This was published under the 2010 to 2015 Conservative and Liberal Democrat coalition government
On the occasion of HRH Princess Maha Chakri Sirindhorn’s gracious presided over the launch of the “Forward into the 5th Century of Thailand-UK Relations” on 7 March 2015 at Central Embassy (Ground Floor).
For more than four centuries, the United Kingdom and Thailand have enjoyed a partnership built on the enduring friendship between our peoples, on investment in each other’s economic future, and on our shared values.
The exhibition highlights five themes of the UK and Thailand Relations:
- A celebration of the links between our two constitutional Monarchies
- Important episodes in our shared history
- The trade and investment relationship between Thailand and UK companies and entrepreneurs
- Our collaboration in education and science
- Our enjoyment of each other’s culture and country
We are both constitutional monarchies. Our two monarchs are the longest and second longest-serving in the world. Their Majesties King Bhumibol Adulyadej and Queen Elizabeth II have reigned for more than 60 years, at a time of great change, earning the respect of their subjects and of people across the world.
Ours is a partnership of free exchange of ideas, technology, and culture, dating back over 400 years. In 1610, the Directors of the British East India Company sent their ship “The Globe” to the Kingdom of Siam, bearing a letter from King James I. It landed in 1612, to a warm royal reception. The Thai Side also made an epic voyage of their own, where Thai representatives visited the court of King Charles II in 1684, on their way to King Louis XIV’s court at Versailles.
The fruitful exchange has continued ever since. The year 2015 marks the 160th anniversary of the Bowring Treaty between our two countries. The important elements of the Treaty have stood the test of time: the establishment of a permanent British diplomatic presence in the consulate in Bangkok and a new system of liberalised trade rules. The treaty is regarded by many historians as paving the way for the liberalisation of trade across South East Asia. The creation of the ASEAN Community in 2015 is only the latest step in this process.
Indeed, the most visible sign of our cooperation is in trade, which continues to flourish. We will endeavour to double bilateral trade (trade in goods and services) to £11 billion (528 billion baht) by 2018 and support the free exchange of technology and best business practices through the promotion of two-way investments in the private sector. Already, major Thai corporations such as Sahaviriya Steel Industries, CP Foods and Thai Bev employ well over 1,000 people in the UK. In turn, British companies, such as Tesco, Boots, and Unilever amongst many others, have been successful for decades in Thailand, bringing prosperity to tens of thousands of their Thai employees.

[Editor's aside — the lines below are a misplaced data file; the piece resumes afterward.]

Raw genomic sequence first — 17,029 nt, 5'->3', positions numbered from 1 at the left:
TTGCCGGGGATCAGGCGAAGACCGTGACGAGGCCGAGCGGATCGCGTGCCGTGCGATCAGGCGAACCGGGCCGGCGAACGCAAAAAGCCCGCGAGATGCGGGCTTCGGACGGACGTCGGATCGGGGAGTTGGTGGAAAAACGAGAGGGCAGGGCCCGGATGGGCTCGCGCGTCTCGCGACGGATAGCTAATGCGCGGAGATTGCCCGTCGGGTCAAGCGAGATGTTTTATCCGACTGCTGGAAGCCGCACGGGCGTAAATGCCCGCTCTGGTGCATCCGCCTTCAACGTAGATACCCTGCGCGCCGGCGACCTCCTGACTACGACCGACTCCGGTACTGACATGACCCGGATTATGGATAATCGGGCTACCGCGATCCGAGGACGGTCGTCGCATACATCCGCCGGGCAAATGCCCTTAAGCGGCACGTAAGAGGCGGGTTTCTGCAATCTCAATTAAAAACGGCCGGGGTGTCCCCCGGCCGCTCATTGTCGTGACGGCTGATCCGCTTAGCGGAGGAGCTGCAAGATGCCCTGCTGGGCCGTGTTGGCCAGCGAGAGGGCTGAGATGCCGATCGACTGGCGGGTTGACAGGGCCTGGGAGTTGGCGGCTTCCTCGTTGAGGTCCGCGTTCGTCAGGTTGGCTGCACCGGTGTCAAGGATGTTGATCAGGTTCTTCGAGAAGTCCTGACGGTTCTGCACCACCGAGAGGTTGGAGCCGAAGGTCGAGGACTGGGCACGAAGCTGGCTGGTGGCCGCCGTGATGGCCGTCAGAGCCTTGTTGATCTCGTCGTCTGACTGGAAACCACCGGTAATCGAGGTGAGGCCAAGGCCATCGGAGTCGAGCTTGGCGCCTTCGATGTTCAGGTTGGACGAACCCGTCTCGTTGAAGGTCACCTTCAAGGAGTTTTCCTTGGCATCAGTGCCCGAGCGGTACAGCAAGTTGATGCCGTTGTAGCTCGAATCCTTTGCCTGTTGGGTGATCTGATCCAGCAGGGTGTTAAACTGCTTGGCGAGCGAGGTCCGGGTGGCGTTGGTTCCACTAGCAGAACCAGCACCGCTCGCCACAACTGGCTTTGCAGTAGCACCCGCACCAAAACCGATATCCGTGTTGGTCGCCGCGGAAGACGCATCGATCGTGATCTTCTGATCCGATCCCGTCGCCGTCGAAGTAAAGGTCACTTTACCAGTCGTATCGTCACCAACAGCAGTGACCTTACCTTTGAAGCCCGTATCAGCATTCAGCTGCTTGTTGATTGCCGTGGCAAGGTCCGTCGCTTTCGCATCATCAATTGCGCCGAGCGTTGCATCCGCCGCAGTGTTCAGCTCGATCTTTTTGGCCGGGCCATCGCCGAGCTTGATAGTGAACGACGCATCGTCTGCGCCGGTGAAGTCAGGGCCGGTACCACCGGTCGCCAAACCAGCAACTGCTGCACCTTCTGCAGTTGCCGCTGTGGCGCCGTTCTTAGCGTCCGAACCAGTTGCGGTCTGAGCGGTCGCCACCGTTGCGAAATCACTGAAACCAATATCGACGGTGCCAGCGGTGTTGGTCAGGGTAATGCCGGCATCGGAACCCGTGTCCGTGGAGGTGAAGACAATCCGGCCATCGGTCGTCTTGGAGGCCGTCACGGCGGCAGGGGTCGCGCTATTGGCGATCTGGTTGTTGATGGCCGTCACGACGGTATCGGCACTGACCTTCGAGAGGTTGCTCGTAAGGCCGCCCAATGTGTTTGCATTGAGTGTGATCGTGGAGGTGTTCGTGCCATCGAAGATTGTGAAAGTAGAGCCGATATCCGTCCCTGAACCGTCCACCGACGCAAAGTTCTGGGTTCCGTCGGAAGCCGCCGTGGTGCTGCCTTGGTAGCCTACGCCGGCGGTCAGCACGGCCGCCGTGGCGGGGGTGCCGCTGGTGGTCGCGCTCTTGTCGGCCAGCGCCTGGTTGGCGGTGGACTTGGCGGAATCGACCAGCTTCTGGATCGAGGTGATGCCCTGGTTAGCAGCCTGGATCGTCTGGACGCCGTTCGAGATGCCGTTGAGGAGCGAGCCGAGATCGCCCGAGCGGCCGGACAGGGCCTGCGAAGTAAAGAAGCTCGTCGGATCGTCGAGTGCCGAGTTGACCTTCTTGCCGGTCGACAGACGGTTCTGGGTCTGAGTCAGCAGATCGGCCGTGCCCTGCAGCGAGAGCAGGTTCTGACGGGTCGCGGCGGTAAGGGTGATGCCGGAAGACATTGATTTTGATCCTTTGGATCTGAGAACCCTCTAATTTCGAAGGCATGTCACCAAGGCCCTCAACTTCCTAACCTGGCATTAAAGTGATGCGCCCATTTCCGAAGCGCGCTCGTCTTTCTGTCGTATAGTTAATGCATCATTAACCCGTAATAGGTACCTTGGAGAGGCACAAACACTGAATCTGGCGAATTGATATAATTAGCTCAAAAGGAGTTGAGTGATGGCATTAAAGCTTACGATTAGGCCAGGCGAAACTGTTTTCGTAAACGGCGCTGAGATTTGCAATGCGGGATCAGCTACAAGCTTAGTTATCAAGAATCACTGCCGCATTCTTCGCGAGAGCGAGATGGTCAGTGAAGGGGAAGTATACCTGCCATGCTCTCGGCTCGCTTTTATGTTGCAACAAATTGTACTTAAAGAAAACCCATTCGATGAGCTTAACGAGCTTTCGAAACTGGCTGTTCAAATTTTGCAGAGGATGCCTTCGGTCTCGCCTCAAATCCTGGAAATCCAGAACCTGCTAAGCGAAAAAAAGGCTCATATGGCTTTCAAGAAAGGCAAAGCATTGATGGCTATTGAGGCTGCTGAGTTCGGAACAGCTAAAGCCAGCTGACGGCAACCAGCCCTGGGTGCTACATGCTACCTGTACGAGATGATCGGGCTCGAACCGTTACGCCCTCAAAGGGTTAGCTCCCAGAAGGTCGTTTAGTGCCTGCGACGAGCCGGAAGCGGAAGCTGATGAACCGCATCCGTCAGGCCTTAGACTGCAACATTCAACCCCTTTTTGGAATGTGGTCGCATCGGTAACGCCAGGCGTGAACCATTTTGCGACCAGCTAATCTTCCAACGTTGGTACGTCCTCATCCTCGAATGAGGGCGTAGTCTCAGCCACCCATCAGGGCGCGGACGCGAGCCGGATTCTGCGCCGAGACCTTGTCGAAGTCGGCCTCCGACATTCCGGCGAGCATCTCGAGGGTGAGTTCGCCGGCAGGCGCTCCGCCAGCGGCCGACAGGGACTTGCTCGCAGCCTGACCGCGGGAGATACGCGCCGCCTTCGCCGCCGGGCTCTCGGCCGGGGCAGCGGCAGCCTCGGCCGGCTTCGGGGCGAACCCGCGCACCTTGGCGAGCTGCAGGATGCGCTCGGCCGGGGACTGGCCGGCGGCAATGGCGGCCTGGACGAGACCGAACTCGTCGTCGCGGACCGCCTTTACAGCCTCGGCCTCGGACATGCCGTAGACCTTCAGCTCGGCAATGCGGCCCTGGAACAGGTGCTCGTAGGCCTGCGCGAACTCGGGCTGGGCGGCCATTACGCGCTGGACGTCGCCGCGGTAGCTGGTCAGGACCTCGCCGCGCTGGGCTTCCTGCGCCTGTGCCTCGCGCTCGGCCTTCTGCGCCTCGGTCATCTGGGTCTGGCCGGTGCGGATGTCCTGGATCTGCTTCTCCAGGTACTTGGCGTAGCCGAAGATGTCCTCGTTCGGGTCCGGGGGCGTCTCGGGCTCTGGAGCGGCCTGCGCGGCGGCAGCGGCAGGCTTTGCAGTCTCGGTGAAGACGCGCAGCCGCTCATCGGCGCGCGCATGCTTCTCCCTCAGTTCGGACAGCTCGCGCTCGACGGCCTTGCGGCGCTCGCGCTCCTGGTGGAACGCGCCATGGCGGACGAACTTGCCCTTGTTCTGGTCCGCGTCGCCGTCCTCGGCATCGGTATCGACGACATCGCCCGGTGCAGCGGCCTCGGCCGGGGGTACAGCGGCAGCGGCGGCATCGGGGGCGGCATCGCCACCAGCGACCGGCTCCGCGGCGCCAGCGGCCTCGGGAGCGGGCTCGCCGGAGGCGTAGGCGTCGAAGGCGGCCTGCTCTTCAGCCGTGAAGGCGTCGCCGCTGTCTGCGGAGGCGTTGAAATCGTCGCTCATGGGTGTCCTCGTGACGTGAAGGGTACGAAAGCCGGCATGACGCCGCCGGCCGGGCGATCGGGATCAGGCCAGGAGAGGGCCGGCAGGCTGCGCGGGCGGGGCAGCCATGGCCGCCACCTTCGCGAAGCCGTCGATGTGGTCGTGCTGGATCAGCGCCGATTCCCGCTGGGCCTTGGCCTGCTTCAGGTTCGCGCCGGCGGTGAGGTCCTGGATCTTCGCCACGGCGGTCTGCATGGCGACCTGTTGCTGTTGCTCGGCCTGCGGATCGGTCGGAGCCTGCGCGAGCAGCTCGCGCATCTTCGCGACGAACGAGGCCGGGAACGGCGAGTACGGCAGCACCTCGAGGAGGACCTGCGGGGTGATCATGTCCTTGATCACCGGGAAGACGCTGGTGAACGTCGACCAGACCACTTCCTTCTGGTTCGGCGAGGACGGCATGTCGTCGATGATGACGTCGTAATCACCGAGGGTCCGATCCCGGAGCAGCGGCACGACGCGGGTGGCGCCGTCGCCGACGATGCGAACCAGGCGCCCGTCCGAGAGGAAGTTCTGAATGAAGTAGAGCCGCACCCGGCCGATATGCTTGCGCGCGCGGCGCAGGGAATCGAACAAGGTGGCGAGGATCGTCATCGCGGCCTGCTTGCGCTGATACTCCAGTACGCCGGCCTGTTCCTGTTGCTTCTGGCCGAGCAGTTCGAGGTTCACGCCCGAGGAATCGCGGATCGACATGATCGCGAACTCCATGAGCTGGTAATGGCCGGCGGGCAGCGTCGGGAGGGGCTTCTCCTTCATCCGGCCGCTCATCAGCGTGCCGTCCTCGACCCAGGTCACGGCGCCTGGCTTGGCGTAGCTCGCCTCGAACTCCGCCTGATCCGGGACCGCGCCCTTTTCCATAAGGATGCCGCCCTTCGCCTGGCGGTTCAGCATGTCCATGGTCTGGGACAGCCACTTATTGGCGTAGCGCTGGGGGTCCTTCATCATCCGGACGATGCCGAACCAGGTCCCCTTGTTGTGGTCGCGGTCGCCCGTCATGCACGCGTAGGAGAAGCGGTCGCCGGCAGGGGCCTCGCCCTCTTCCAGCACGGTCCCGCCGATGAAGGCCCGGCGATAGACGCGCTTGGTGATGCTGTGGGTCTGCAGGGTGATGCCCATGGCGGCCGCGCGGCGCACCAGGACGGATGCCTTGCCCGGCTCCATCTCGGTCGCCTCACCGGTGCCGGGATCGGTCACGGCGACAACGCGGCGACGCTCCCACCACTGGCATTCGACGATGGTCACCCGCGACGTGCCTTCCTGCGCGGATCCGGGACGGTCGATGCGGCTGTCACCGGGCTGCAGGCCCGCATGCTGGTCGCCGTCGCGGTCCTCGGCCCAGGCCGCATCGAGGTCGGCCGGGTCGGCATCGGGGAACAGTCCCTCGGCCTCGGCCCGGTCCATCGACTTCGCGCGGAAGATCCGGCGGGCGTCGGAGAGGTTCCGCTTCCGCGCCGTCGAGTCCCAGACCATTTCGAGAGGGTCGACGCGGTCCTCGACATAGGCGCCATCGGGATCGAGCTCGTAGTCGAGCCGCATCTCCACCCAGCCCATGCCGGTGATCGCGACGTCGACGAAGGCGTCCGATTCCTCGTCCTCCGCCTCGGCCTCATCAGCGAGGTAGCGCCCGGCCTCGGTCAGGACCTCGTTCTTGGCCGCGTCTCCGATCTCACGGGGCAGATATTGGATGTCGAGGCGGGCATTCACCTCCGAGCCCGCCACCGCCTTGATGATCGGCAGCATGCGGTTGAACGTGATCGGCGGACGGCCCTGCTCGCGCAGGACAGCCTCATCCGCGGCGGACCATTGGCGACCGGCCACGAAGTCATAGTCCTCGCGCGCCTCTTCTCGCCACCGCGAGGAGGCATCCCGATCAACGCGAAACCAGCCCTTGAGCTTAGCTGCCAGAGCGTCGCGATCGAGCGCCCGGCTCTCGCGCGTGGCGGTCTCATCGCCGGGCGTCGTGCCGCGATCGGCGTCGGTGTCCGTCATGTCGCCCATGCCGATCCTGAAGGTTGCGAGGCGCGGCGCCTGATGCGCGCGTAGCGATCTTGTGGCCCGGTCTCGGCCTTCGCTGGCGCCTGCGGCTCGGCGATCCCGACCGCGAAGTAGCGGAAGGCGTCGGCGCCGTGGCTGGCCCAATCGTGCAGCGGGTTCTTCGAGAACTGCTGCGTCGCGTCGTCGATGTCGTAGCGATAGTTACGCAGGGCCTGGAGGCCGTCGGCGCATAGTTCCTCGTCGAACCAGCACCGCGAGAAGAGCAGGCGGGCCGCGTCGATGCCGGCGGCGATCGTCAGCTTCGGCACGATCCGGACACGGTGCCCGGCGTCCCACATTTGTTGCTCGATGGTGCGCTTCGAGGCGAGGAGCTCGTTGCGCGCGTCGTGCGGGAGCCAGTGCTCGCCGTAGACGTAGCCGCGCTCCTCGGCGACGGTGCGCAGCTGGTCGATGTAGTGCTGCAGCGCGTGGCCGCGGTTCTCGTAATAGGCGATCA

These economic ties are enhanced by our people-to-people contacts. Our people travel frequently between our two countries, enjoying the contrast in our climates, cultural heritage, and landscapes. Nearly 1 million British nationals visit Thailand each year, while in 2013, 70,000 Thais visited the UK, up 17% from the previous year. Many have also decided to make new lives in each others’ countries. The UK is home to the largest Thai expatriate community outside Asia and North America, while over 50,000 British nationals have chosen to make Thailand their permanent home.
For many, the reason for visiting each other’s country is to shop. In 2014, Thai tourists spent over £100 million (5 billion baht) during their visits to the UK. At the same time, major British brands, such as Marks and Spencer, Topshop, and Burberry have become household names in Thailand. British goods are highly valued for their design and quality.
Our people share many cultural passions, most notably Premier League football. Every weekend, a TV audience of over 4.5 billion people around the world gather together to see their heroes battle it out on the pitch. Ofthese billions of fans, Thais are amongst the most passionate. Thailand’s enthusiasm for football now extends to club ownership, such as Leicester City and Reading, and sponsorship, such as Everton, Chelsea and Manchester United.
Alongside football, we have also enjoyed and appreciated other aspects of our cultures. King Rama VI translated three plays by Shakespeare into lyrical Thai and created Thailand’s first consulting detective, Nai Thong-In, modelled on Sherlock Holmes. In the UK, it is now possible to visit Thai temples as far North as Edinburgh and as far South as Petersfield in Hampshire, while Thai cuisine has become a popular fare across the UK, alongside well-established favourites such as Chinese and Indian cuisine. Along with these exchanges in goods and cultural enjoyment, we also enjoy the free exchange of ideas through our strong education ties. Thais are now among the top 10 largest student populations in the UK, with over 8,000 aspiring young people building their careers in many of the UK’s world-class universities, colleges, and schools.
Looking to the future, Thai-British collaboration also extends to exploring new frontiers in science and innovation. The UK and Thailand research communities will each invest up to £2 million (100 million baht) per annum for five years in joint projects through the Newton Fund, bringing innovative solutions to common problems, to the lasting benefit of both our peoples.
Our partnership has spanned four centuries. As we embark on our fifth century together, we will continue to do so in the spirit of trust and friendship, our feet firm on the strong foundations of our shared history, and our eyes fixed on the brilliant centuries to come.
This exhibition has been jointly curated by the British Embassy Bangkok, the British Council Bangkok and the Ministry of Foreign Affairs of the Kingdom of Thailand. It runs from 7- 16 March, on the ground floor of Central Embassy.